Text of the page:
AFRL photograph The Aero-adaptive Aero-optic Beam Control turret that Lockheed Martin is developing for the Defense Advanced Research Projects Agency and the Air Force Research Laboratory has completed initial flight testing. T...
 

 

Lockheed Martin advances live, virtual, constructive training in flight test

https://www.youtube.com/watch?feature=player_embedded&v=jvXmOW8L3mU Lockheed Martin successfully tested a new solution for integrated live, virtual and constructive training during a flight demonstration at the company’s Aeronautics facility in Fort Worth, Texas. During the flight test, a pilot flying in a live F-16 engaged in a synthetic training exercise with a pilot flying as wing...
 
 
Image courtesy of NASA/JPL-Caltech/Univ. of Arizona

NASA’s Mars Curiosity rover arrives at Martian mountain

NASA’s Mars Curiosity rover has reached the Red Planet’s Mount Sharp, a Mount-Rainier-size mountain at the center of the vast Gale Crater and the rover mission’s long-term prime destination. “Curiosity n...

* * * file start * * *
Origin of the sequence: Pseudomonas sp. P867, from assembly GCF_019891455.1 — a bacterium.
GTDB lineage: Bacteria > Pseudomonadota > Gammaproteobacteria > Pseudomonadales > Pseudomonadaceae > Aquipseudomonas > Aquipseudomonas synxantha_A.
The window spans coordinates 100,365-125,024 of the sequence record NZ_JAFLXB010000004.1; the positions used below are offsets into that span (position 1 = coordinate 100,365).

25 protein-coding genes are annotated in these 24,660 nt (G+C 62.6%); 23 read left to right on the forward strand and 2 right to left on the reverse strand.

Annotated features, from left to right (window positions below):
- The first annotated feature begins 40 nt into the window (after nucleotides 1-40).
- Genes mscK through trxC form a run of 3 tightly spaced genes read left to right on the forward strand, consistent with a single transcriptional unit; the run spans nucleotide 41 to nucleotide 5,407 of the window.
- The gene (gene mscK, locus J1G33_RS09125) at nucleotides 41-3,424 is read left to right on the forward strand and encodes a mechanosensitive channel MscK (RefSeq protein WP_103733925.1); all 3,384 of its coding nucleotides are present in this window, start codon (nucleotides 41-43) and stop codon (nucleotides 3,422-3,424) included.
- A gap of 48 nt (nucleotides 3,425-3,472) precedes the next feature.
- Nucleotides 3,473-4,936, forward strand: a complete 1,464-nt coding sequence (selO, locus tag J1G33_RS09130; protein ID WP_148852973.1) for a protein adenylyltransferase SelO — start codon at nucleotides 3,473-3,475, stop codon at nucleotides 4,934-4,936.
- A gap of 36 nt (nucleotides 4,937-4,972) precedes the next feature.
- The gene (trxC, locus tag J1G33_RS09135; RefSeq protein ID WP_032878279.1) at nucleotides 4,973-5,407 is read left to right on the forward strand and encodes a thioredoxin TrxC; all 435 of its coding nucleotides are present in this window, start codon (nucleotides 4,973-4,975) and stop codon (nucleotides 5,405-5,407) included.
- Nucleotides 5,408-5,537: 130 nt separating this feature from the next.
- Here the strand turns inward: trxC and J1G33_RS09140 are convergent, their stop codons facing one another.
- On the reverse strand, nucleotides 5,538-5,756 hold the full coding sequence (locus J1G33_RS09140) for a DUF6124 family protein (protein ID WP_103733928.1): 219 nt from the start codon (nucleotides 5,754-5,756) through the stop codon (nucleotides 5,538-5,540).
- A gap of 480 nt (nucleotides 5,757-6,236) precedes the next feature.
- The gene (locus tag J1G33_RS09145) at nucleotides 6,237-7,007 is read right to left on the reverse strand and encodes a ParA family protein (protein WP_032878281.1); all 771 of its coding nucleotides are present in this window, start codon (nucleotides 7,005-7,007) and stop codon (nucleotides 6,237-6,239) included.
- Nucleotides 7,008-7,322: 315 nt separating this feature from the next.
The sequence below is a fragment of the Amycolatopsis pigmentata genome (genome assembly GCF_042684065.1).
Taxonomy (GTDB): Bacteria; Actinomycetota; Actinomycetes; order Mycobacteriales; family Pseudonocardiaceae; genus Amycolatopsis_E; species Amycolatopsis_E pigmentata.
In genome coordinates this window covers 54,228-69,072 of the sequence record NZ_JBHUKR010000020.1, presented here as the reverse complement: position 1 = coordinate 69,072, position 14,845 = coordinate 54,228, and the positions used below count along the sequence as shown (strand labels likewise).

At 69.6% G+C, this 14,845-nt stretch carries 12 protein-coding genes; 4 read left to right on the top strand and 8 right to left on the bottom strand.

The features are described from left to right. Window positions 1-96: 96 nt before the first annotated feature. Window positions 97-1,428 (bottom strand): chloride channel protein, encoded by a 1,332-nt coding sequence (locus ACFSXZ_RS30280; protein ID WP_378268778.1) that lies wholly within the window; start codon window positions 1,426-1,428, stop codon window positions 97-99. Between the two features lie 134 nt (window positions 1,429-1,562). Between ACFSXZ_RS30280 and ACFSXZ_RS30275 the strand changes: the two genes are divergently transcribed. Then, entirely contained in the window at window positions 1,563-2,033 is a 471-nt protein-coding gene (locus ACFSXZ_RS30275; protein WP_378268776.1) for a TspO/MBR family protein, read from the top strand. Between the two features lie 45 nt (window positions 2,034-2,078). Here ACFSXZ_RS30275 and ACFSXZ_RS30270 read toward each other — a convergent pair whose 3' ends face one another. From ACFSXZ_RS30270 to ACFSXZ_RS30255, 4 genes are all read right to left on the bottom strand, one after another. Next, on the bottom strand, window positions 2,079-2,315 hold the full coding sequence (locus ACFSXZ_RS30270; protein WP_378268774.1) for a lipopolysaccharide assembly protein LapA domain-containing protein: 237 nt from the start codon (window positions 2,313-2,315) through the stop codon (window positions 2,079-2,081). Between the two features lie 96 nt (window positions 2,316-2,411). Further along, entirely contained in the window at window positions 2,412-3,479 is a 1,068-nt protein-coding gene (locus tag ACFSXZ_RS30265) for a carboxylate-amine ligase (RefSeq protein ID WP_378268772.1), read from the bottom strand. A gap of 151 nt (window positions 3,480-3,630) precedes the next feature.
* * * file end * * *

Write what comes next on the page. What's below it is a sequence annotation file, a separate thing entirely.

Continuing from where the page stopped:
Raytheon begins full rate production on TALON Laser Guided Rockets

Under a $117 million contract awarded to Raytheon, Raytheon Missile Systems has begun production of the TALON Laser Guided Rocket. In 2013, the Armed Forces General Headquarters of the United Arab Emirates awarded Tawazun a contract to procure the TALON Laser Guided Rocket. “Full rate production of the TALON LGR is a significant milestone for...
 




0 Comments


Be the first to comment!


Leave a Reply

Your email address will not be published. Required fields are marked *

You may use these HTML tags and attributes: <a href="" title=""> <abbr title=""> <acronym title=""> <b> <blockquote cite=""> <cite> <code> <del datetime=""> <em> <i> <q cite=""> <strike> <strong>